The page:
I’ll admit it, right now with COVID-19 still going strong, most of my routines and habits are in shambles. Before this time, I felt like a powerhouse of productivity. Now, though, it seems even the smallest things I was doing daily have slipped. So now it’s time for me to explain how I typically rebuild habits.
Getting started with a new habit or routine can often become exciting. When we get excited, we tend to come up with big plans and big changes. Much like New Year’s Resolutions where people say this is the year of diet and exercise, but the gyms are empty in February.
Big changes like to hold hands with big disappointment. Instead of planning on a big set of changes, we want to ease into the new routine—small steps with small progress. We aren’t going to run a marathon before we can run a mile. We aren’t going to write a book before we can write every day.
The point is, as exciting as those big dreams are with those big changes, break it down until it seems trivial. Want to write more? Try to write for 15 minutes a day.
Along with breaking the change down into small bite-sized habits, let’s look at the other central part: structure and process. What I mean by this is that at first, it is more helpful to focus on the process and structure you put in place around your habit than the results.
Back to exercise, if you’re ultimately interested in losing weight, put that on hold for a while and instead focus on your workout form and workout structures. If you want to write, focus on your daily writing ritual and process around editing and whatnot.
The focus you put on the practice will help remove some of the stress about not having big results, while also giving you something to work on with small improvements.
It’s also important to point out that it may take days or even weeks of repeating something before you can make sense of what to change. So stick with something for a few days before you make radical changes.
Maybe this is the year for a new you, but starting too much at once is a surefire way to finish empty-handed. Pick one new thing and work it into your life for a few months before you add the next. Adding a new habit is a lot harder than people think, so give yourself time to get comfortable with it.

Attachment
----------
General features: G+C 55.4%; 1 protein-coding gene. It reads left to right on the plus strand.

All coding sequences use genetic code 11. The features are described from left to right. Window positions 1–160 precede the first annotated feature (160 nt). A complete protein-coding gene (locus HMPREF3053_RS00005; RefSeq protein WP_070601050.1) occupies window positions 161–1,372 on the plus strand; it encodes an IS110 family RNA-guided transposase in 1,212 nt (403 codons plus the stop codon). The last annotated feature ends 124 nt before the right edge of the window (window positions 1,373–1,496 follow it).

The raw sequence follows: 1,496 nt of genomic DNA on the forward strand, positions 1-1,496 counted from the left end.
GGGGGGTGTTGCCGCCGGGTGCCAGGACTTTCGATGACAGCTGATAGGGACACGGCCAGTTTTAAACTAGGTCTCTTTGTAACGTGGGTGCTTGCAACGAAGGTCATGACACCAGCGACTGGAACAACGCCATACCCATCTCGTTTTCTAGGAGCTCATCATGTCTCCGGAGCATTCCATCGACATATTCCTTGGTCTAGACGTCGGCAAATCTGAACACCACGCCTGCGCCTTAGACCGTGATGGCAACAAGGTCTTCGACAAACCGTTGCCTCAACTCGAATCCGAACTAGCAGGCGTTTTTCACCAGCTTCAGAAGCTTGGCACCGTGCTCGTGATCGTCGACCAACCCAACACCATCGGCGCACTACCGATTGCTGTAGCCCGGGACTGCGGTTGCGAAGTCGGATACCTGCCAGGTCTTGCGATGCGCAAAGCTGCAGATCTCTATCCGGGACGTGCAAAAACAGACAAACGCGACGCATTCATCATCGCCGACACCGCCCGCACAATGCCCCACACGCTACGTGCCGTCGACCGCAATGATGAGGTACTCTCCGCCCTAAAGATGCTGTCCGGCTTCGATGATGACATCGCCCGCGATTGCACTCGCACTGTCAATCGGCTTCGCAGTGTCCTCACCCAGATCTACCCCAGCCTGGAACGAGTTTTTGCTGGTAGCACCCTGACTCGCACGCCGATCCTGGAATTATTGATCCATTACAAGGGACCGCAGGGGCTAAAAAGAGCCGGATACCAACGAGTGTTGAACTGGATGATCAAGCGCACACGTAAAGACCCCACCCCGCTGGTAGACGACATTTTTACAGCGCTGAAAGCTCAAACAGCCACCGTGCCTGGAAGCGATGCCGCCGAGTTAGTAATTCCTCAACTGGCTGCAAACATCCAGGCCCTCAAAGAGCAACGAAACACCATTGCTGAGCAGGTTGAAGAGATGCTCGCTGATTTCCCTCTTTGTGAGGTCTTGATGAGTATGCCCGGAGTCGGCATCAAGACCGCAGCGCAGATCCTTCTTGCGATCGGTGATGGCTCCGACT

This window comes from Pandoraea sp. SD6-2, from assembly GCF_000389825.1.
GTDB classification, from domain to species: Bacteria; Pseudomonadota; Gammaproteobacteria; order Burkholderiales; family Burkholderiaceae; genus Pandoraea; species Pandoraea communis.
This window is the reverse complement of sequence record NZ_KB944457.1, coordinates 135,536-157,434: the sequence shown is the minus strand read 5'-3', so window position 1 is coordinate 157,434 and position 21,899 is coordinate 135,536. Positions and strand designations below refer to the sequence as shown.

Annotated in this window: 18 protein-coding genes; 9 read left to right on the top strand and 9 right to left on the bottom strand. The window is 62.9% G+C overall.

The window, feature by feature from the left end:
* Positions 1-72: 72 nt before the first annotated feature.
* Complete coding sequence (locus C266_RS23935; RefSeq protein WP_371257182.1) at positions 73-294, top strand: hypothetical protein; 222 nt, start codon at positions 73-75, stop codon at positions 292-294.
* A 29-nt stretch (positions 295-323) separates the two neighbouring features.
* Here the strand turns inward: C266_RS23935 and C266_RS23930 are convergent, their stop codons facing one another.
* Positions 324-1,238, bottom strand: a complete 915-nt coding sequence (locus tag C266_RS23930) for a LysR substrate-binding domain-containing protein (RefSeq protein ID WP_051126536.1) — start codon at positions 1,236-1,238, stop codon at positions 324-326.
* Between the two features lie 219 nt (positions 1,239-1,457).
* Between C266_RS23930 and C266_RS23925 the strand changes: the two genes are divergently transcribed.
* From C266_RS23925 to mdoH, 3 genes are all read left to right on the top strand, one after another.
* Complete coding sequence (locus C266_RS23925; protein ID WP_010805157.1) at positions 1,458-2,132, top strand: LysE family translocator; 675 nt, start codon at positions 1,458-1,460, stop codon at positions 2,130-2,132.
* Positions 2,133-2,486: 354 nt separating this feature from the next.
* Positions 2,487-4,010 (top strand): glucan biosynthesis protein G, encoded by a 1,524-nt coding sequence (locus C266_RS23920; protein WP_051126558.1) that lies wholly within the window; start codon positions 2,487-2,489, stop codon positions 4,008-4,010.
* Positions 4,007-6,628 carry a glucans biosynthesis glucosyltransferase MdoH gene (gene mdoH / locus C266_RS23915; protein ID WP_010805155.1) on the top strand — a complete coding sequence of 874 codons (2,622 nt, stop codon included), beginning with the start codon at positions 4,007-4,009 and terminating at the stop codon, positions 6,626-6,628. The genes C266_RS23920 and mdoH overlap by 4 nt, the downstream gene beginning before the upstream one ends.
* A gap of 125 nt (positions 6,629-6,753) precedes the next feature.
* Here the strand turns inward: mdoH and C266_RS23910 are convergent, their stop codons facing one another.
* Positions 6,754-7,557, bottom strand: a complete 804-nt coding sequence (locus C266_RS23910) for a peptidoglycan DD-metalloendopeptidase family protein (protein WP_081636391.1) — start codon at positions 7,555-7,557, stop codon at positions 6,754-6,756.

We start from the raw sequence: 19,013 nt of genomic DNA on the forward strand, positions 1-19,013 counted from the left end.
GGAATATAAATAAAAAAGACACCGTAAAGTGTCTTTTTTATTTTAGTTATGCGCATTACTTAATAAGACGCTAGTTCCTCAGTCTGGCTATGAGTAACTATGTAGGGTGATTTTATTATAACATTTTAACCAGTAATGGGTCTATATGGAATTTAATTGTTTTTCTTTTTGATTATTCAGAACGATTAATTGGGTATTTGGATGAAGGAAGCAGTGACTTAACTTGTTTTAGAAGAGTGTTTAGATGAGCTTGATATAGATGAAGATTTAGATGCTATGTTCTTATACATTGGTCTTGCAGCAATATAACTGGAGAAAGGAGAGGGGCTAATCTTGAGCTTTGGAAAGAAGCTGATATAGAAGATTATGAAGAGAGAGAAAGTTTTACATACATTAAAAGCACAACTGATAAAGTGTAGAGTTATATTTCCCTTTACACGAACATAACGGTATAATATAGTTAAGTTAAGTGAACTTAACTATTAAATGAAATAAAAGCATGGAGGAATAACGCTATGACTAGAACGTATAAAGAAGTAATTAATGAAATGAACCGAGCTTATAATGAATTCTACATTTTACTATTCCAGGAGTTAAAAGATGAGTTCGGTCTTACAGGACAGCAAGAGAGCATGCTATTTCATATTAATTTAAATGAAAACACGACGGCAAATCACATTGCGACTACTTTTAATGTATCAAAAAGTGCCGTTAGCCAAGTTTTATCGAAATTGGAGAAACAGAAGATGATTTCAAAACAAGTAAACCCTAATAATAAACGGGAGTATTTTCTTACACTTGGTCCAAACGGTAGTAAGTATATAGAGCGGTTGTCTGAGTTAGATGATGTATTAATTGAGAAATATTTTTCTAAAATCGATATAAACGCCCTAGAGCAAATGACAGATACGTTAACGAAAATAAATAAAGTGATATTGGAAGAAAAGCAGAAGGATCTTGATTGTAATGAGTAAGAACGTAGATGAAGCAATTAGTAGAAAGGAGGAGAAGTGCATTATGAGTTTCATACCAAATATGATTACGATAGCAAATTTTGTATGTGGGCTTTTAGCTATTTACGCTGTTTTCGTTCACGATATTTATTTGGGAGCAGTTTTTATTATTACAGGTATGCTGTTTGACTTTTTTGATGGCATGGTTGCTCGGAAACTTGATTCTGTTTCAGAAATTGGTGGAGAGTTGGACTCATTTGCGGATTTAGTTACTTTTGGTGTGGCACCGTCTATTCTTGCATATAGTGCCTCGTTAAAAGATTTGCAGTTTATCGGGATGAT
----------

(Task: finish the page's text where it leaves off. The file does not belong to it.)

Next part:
When you want to do something new, you are adding to something established instead of figuring both out at the same time.
Okay, there will be many days when you aren’t in the mood to continue. We all have that. Think about what gets you through the chore of doing this new thing even when you don’t want to? I find for me that I need to see some inspiration about that thing and have someone that holds me accountable. I’ve tried all kinds of applications that turn habit-building into a game, and if that works for you, great! I find, ironically, that I need a habit to check those apps, so it falls flat almost immediately.
No matter what works for you, exploit it to stay on track. They say it takes 21 days to form a habit. I don’t think my experience entirely agrees. Some habits come quickly, and some take much longer. I think preparing yourself for the idea that you’ll be practicing for a month before it becomes normal or regular to you is probably okay, but life has a funny way of knocking us off balance. The key is to get back up quickly.
Take some time, jot down a habit you want to form or reform. Writing, marketing, and practicing my violin are on my mind. Now, work through how you’ll break each down and weave those small bites every day. Pay attention to the structure and process you’ll follow for each. Lastly, put something in place to keep you doing it, even when you don’t want to.
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